Reutemann, P., & Holmes, G. (2015). Scientific workflow management with ADAMS: building and data mining a database of crop protection and related data. In R. M. Beresford, K. J. Froud, J. M. Kean, & S. P. Worner (Eds.), The Plant Protection Data Toolbox (pp. 167–174). New Zealand Plant Protection Society (Inc).
Permanent Research Commons link: https://hdl.handle.net/10289/10675
Data mining is said to be a field that encourages data to speak for itself rather than “forcing” data to conform to a pre-specified model, but we have to acknowledge that what is spoken by the data may well be gibberish. To obtain meaning from data it is important to use techniques systematically, to follow sound experimental procedure and to examine results expertly. This paper presents a framework for scientific discovery from data with two examples from the biological sciences. The first case is a re-investigation of previously published work on aphid trap data to predict aphid phenology and the second is a commercial application for identifying and counting insects captured on sticky plates in greenhouses. Using support vector machines rather than neural networks or linear regression gives better results in case of the aphid trap data. For both cases, we use the open source machine learning workbench WEKA for predictive modelling and the open source ADAMS workflow system for automating data collection, preparation, feature generation, application of predictive models and output generation.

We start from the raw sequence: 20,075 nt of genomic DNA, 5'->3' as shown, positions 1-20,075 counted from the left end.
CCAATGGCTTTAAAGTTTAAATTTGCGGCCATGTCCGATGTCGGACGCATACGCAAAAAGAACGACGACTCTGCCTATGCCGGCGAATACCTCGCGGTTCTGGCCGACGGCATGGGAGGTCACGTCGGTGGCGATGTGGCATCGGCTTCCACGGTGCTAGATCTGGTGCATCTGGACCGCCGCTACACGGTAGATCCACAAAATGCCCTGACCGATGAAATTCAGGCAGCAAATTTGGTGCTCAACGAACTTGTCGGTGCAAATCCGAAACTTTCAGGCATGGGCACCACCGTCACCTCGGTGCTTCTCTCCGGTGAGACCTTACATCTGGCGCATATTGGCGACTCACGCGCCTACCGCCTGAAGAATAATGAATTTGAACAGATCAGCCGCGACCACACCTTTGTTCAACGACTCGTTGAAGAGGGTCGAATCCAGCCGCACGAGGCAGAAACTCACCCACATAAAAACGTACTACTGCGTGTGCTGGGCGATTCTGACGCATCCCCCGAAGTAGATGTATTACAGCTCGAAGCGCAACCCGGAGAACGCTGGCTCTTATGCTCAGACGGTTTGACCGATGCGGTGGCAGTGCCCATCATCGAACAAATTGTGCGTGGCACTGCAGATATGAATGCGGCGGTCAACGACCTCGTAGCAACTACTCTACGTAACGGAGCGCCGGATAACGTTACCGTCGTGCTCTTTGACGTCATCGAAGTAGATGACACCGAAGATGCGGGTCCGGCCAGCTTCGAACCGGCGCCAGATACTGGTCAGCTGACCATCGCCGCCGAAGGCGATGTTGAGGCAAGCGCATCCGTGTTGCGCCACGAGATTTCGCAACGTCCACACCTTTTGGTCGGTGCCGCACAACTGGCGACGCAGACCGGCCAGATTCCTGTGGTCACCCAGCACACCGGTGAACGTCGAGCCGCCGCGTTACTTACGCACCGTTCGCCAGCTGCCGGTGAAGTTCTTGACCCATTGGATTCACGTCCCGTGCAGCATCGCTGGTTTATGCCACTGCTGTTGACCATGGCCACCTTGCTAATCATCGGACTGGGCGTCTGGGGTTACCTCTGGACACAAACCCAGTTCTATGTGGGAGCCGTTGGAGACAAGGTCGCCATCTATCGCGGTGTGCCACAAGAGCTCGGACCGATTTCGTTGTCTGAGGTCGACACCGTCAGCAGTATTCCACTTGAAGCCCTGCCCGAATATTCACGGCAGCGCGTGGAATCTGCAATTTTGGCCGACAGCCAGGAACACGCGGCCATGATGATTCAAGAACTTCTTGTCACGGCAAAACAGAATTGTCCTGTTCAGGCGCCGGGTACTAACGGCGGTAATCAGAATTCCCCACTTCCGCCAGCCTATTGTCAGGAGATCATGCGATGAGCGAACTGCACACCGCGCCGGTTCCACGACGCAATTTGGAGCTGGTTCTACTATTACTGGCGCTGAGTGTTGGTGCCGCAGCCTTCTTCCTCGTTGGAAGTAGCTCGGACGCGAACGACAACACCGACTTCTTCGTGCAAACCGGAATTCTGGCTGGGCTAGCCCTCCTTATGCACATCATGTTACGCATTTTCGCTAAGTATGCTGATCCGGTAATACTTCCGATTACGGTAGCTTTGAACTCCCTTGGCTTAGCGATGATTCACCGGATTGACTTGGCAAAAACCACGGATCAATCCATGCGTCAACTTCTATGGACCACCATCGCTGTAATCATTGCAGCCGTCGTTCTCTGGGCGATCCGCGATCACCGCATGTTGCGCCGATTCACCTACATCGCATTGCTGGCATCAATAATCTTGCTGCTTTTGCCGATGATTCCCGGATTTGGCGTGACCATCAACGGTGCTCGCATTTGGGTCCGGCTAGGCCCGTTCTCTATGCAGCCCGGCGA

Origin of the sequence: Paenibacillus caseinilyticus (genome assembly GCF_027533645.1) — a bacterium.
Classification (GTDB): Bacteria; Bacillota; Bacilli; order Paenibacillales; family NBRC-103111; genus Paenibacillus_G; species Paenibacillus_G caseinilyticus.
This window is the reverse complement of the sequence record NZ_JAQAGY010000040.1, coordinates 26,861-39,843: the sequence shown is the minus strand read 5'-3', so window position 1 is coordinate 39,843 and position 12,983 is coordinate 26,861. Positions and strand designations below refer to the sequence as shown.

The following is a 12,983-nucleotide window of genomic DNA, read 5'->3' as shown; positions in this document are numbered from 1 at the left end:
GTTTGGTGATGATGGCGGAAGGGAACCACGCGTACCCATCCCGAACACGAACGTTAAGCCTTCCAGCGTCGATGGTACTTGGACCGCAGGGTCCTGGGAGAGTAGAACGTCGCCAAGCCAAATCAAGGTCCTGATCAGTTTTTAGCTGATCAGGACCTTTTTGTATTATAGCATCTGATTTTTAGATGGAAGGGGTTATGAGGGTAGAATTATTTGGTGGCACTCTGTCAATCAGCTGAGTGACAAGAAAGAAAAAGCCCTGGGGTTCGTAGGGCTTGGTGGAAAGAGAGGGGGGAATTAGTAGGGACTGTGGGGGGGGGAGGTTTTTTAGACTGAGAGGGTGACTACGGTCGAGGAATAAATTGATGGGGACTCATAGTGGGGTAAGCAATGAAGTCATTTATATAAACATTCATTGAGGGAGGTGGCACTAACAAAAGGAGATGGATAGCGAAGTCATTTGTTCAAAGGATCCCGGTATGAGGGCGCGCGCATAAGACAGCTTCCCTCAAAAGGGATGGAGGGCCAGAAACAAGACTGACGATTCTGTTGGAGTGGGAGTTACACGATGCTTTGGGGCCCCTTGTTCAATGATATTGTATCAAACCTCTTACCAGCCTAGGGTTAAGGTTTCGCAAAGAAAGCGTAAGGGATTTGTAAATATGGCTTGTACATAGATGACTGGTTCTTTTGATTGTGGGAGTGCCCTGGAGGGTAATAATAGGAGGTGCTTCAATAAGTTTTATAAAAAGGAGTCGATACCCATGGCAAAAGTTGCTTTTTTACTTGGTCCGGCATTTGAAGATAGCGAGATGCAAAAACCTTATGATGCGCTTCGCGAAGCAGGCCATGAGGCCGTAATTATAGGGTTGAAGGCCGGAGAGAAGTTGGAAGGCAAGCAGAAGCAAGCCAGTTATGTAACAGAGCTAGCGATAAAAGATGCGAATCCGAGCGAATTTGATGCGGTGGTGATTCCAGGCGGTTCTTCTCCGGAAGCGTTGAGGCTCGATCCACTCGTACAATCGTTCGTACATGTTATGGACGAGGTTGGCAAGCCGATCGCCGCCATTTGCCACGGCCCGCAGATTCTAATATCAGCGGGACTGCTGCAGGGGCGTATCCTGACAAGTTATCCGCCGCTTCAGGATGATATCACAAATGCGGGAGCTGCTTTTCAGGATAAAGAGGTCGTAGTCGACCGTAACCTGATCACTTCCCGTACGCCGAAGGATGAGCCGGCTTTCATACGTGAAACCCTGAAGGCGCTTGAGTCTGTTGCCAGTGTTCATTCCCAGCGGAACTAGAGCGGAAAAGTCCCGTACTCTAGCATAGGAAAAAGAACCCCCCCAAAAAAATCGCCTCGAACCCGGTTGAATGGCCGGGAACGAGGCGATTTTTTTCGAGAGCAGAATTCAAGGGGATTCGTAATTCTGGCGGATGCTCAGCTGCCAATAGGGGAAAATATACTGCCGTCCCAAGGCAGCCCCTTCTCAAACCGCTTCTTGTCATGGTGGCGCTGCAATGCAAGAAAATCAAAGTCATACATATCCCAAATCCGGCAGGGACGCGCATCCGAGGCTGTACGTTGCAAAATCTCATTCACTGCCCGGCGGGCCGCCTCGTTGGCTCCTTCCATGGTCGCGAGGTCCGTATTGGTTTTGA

New Zealand Plant Protection Society (Inc)
© 2015 New Zealand Plant Protection Society. Used with permission.